No handyman skills required for ‘Family Tools’

It was a lack of handyman skill that Kyle Bornheimer suspects helped him nab the role of a bumbling repairman on the sitcom “Family Tools.” The comedy centres on a prodigal son who returns home to take over the family repair business when his overbearing dad is forced into early retirement by a heart attack.

It was a lack of handyman skill that Kyle Bornheimer suspects helped him nab the role of a bumbling repairman on the sitcom “Family Tools.”

The comedy centres on a prodigal son who returns home to take over the family repair business when his overbearing dad is forced into early retirement by a heart attack.

Bornheimer joked that he scored the part due to his lack of hammering know-how.

“There will be a lot of physical humour involving me messing up certain repair jobs, so that fits nicely with what I do in life, which is mess things up and not really repair things very well,” Bornheimer said at a promotional event last summer at CTV headquarters.

“That might be why I was an OK candidate for this role.”

Bornheimer plays Jack Shea, who returns home after being kicked out of a seminary for trying to change the Bible.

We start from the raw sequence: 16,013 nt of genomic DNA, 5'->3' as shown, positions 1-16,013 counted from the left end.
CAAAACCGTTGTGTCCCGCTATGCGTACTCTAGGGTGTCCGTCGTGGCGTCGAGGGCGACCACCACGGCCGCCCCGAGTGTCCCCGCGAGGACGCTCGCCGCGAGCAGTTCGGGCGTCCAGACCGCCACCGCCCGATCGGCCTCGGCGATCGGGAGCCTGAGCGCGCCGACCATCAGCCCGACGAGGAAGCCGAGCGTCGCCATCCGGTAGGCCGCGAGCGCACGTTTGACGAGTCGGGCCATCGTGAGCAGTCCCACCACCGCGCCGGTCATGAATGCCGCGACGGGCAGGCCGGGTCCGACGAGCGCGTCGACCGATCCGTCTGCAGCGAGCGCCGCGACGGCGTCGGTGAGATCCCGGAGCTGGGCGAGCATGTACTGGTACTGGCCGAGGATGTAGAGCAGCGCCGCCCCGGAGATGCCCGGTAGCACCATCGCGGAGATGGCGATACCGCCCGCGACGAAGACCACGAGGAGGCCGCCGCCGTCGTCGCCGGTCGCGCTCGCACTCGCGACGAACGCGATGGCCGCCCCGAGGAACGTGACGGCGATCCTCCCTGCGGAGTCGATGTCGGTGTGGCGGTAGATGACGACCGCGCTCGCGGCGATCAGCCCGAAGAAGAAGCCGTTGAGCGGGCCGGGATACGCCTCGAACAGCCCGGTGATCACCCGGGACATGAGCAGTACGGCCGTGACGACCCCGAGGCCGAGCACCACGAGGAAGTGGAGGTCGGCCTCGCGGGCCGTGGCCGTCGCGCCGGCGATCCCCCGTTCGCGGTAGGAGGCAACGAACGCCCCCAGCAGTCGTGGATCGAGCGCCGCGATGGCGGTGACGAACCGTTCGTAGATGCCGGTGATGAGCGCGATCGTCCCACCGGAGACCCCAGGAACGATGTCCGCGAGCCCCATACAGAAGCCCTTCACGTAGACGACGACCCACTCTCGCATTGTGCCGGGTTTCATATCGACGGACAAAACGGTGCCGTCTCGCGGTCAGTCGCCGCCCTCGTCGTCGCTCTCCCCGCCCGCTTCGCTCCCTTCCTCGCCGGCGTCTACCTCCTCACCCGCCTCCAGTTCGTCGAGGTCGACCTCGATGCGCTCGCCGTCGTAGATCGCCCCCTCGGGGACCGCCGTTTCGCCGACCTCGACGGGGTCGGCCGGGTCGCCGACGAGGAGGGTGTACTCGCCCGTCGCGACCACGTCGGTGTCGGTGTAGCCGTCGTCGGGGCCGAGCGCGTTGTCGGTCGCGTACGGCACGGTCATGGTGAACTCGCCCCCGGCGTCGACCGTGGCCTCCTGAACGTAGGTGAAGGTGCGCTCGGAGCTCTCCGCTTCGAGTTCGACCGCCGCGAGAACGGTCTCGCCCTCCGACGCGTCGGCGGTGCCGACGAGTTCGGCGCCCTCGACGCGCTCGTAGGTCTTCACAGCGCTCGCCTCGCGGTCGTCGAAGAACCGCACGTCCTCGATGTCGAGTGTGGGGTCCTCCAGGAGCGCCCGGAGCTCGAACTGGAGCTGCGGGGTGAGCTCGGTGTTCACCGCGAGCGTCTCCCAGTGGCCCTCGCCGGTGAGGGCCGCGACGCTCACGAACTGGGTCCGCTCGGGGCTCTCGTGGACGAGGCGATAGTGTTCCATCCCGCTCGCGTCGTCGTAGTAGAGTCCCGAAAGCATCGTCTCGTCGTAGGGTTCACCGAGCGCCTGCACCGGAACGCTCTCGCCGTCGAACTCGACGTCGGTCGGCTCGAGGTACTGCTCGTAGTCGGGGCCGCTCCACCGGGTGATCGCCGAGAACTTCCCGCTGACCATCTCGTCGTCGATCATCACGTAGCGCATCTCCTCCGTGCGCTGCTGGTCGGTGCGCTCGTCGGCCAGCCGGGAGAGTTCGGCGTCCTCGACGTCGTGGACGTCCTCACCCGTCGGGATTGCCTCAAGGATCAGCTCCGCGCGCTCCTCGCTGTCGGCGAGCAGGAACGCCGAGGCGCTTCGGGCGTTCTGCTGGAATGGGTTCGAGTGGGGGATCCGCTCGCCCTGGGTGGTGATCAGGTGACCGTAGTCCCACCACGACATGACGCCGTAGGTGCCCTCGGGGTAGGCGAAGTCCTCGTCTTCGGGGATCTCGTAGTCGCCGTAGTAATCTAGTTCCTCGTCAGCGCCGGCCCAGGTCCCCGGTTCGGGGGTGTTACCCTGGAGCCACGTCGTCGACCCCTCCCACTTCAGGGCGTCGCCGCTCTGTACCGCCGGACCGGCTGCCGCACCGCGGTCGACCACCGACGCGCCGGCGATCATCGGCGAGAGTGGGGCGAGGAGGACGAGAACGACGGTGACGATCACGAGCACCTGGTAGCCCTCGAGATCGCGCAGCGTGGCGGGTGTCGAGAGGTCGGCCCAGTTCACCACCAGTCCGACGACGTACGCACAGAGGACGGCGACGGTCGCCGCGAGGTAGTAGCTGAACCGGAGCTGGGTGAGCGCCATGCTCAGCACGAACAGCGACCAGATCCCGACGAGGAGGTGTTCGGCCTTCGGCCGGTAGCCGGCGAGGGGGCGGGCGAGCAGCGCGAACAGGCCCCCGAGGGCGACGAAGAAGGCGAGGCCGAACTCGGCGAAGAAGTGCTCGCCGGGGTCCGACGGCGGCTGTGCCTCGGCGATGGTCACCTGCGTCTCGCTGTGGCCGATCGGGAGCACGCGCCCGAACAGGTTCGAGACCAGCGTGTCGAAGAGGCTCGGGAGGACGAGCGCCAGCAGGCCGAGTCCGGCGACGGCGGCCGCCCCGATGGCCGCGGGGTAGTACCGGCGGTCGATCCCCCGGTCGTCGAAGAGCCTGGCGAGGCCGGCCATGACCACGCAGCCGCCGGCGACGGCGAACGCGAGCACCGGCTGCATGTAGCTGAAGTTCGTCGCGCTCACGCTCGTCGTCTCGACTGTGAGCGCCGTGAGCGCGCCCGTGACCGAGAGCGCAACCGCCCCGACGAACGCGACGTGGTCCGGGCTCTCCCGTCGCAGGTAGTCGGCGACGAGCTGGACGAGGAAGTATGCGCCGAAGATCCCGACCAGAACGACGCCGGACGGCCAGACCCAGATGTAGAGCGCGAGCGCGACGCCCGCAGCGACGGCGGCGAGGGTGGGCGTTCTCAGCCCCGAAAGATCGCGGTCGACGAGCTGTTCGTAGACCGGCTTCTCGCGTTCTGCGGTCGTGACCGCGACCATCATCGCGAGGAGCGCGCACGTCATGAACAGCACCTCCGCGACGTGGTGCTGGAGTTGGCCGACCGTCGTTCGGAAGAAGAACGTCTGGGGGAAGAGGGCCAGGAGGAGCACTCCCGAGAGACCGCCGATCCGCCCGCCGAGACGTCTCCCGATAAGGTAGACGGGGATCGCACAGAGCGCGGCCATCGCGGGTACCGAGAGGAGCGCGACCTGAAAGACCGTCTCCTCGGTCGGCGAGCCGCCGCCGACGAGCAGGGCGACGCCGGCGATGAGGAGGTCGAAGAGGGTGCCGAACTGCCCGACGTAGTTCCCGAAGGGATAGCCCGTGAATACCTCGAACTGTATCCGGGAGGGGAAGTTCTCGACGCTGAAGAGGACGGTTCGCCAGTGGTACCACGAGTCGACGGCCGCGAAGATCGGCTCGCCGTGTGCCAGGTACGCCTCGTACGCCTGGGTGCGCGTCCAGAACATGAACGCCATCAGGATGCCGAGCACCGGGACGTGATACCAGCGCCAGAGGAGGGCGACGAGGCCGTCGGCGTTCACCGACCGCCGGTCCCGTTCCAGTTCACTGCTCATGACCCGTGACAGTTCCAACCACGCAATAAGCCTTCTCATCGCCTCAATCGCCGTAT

J.K. Simmons plays his crusty pop, Tony, who doesn’t trust his son with the business. Leah Remini plays an aunt who arrives to take care of Tony, while Edi Gathegi is his father’s troublemaking assistant, Darren.

“Everything I do my kids are always joking: ‘Are you the dad or are you the boss or are you the bad guy?”’ Simmons said earlier this year to promote his sci-fi thriller Dark Skies.

“And in this, I’m the dad and the boss and, in a way, sort of the bad guy. … Basically I’m sort of hen-pecking my idiot son, as I refer to him, and lots of other fun characters.” The single-camera series follows Jack and Darren as they head to job sites, meet different clients “and basically destroy their homes,” said Bornheimer.

It’s based on the British TV series White Van Man, which focuses more specifically on the misadventures of two handymen in a van.

This version — featuring a pilot penned by My Name is Earl and Raising Hope scribe Bobby Bowman — melds those workplace laughs with family dysfunction, said Bornheimer.

Family Tools debuts tonight on ABC and CTV Two.

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